How to Make Friends in the Office if You're New to the Team

It's no wonder making the leap to a new job is one of life's biggest stressors. No matter the circumstances, you're essentially breaking up with one group of peers and moving to new digs. To make work comfortable and fulfilling, you'll need to quickly develop a rapport with your supervisor and new colleagues. Try these tips for making work friends when you're new to the team:

new to the team

Show Interest In Others

When you first start a job, it's easy to fixate on the first impressions you're making. And while it's true you never get a second chance to make a first impression, most people are fairly self-absorbed. One of the best ways to make a good impression is to show an interest. Invest time in getting to know your coworkers by asking them appropriate questions about their lives. Don’t indulge in snooping, of course, but look at people’s desks for clues, and use them to start a conversation. For example: “Oh, does your son play soccer? Mine does too!” or “I love your dog calendar. Do you have dogs?” Show a friendly (professional) interest in someone, and watch your relationship grow.

Ask Someone To Show You The Ropes

Once you've been on the job a few days, identify a colleague or two who can "mentor" you as you adjust to your new surroundings. Offer to buy them lunch or coffee so you can ask a few questions in a more relaxed environment.

Take Part In Office Culture

No matter how long your to-do list is, one of your initial priorities should be to integrate with the team. So if everyone shoots the breeze around the coffee machine on Monday mornings, join the group. If you notice the department eats lunch together in the break room once a week, start brown bagging it.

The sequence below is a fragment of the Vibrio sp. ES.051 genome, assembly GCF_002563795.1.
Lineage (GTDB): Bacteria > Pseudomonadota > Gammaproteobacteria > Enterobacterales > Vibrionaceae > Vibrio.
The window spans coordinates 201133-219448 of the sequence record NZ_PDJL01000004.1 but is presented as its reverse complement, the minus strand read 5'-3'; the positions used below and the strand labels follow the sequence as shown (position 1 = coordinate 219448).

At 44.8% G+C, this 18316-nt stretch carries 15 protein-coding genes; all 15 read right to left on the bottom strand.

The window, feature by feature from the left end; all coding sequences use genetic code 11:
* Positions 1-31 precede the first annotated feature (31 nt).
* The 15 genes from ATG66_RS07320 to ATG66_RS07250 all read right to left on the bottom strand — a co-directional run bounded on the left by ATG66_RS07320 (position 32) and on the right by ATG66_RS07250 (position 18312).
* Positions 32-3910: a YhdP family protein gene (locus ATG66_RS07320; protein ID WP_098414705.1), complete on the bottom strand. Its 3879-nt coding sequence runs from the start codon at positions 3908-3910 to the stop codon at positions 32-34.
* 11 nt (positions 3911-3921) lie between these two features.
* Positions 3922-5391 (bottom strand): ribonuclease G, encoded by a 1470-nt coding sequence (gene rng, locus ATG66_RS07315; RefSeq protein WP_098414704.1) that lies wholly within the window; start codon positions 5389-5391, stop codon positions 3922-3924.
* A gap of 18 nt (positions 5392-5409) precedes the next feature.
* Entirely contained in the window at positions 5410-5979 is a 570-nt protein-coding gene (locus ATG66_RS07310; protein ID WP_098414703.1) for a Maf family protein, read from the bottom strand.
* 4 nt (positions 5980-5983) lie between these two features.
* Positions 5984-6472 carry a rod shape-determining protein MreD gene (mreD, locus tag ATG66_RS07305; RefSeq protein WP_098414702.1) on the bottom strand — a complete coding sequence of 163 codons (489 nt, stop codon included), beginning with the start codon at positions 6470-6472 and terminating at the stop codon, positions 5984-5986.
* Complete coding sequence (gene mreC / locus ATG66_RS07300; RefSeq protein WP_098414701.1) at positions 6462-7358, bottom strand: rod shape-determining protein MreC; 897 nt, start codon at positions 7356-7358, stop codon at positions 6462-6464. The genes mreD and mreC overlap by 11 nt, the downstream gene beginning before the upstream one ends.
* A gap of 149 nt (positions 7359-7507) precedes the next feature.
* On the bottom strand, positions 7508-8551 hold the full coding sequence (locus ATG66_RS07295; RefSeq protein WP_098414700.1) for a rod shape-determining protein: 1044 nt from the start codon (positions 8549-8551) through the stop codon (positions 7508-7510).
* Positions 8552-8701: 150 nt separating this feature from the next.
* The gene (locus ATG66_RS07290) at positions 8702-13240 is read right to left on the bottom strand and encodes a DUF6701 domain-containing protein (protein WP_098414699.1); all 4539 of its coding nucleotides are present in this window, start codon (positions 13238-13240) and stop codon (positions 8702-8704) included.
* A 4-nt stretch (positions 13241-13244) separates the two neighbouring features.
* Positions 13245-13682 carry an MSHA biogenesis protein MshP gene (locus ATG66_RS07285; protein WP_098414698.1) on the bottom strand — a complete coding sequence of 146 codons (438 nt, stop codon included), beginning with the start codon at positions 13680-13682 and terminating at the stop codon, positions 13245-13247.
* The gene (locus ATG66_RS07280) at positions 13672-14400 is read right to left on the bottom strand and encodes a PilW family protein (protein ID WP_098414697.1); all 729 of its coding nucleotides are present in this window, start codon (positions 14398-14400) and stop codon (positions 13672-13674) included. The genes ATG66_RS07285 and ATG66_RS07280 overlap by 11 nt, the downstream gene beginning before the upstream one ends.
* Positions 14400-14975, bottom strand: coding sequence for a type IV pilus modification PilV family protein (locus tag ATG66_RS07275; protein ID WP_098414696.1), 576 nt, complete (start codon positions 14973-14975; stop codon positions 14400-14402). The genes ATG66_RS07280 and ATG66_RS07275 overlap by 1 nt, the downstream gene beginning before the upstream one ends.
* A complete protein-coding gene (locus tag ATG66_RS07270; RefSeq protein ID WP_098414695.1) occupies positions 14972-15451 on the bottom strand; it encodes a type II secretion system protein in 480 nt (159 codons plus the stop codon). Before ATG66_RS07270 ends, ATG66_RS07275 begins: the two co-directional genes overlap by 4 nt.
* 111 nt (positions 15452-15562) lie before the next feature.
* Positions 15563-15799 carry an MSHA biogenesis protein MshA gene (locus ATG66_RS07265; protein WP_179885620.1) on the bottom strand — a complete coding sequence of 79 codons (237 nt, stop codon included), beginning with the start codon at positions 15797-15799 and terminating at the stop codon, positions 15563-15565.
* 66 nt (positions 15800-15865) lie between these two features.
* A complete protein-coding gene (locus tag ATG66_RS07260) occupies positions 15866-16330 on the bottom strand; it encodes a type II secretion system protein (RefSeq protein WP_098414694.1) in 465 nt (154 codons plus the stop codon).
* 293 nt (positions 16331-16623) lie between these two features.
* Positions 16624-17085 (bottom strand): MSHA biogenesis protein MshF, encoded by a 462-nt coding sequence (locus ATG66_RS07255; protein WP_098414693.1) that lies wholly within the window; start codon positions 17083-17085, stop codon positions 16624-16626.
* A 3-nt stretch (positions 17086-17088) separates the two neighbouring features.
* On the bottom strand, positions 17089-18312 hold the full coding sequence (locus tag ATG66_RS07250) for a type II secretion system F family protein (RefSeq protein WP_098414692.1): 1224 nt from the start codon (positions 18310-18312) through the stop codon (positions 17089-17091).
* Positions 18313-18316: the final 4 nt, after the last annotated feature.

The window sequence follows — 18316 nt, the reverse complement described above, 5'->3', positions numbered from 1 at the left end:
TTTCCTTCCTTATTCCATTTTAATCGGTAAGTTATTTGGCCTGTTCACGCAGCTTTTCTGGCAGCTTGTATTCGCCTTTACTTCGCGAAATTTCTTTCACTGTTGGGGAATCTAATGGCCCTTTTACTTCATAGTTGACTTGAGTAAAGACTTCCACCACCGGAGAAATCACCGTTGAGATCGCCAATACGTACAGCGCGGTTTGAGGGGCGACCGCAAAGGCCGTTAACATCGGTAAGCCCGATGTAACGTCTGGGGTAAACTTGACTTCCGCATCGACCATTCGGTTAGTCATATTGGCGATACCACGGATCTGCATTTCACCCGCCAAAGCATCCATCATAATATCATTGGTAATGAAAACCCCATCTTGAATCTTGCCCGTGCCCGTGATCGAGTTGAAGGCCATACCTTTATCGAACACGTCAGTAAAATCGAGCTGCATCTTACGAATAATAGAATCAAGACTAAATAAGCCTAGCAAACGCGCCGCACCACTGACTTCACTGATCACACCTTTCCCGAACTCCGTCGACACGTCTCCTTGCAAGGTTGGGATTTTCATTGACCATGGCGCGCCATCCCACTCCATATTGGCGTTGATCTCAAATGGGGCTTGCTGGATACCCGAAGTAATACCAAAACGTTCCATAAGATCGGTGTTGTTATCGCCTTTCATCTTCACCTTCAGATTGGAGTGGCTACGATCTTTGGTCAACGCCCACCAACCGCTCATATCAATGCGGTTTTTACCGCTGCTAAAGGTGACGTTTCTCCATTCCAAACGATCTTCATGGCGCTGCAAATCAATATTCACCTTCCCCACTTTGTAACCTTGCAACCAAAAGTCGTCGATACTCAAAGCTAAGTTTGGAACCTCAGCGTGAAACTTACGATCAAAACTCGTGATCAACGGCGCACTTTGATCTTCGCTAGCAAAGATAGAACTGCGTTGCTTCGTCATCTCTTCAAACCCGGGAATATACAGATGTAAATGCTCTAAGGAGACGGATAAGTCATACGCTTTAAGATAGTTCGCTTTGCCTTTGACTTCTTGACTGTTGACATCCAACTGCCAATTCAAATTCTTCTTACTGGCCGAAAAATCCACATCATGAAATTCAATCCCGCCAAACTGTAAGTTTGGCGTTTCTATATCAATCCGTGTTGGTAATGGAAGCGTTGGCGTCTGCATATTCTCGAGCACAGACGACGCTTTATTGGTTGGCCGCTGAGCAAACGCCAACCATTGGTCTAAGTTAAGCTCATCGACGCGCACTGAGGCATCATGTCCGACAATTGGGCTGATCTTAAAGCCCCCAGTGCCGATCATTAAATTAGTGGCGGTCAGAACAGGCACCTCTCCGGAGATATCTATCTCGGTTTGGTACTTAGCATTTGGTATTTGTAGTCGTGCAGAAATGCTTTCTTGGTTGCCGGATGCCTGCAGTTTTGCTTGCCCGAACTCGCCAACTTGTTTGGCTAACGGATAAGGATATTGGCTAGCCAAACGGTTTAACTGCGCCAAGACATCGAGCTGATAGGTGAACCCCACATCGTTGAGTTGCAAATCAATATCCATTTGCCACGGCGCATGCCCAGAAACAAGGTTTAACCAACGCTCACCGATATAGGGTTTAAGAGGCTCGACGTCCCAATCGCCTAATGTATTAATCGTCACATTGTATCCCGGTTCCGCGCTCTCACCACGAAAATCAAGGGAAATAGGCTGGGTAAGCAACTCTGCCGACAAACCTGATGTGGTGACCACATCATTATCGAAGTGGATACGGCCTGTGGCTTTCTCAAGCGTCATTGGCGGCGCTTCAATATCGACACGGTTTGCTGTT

Don't Say No To Invitations

If you're invited to an after-work happy hour and don't have a firm conflict—like a child care issue—make every effort to be there. You can say no later on, but if you say no the first time, you might not be asked again. Just like you need to invest time in learning your boss's preferences, you need to invest time in learning your colleagues' styles as well. (Just be cautious about drinking with coworkers, whether it's your first week on the job or your 400th. It's always fine to switch to soda with lime.)

Jump In To Help

As long as you're staying on top of your own responsibilities, your first few weeks on the job are an ideal time to establish yourself as a team player by volunteering for the not-so-fun tasks every office must face (think cleaning the storage room, etc.). Digging in to help with these annual chores will go a long way toward building positive connections with your new coworkers.

Be Positive And Open-Minded

Starting a new job gives you a chance for a fresh start, away from the personality conflicts that might have become grating at your old position. Be friendly and positive, and look for the good in your new coworkers. Don't allow yourself to get sucked into office drama or gossip. Don't ruin your honeymoon period or risk your reputation by getting involved before you know the lay of the land.

Above all, be yourself. You’ll be spending at least 40 hours a week with these people, so don't exhaust yourself trying to be someone you're not. If you have a weekend passion for underwater basket-weaving or competitive dog grooming, go ahead and mention it. You never know what new kindred spirit you might find at the office.

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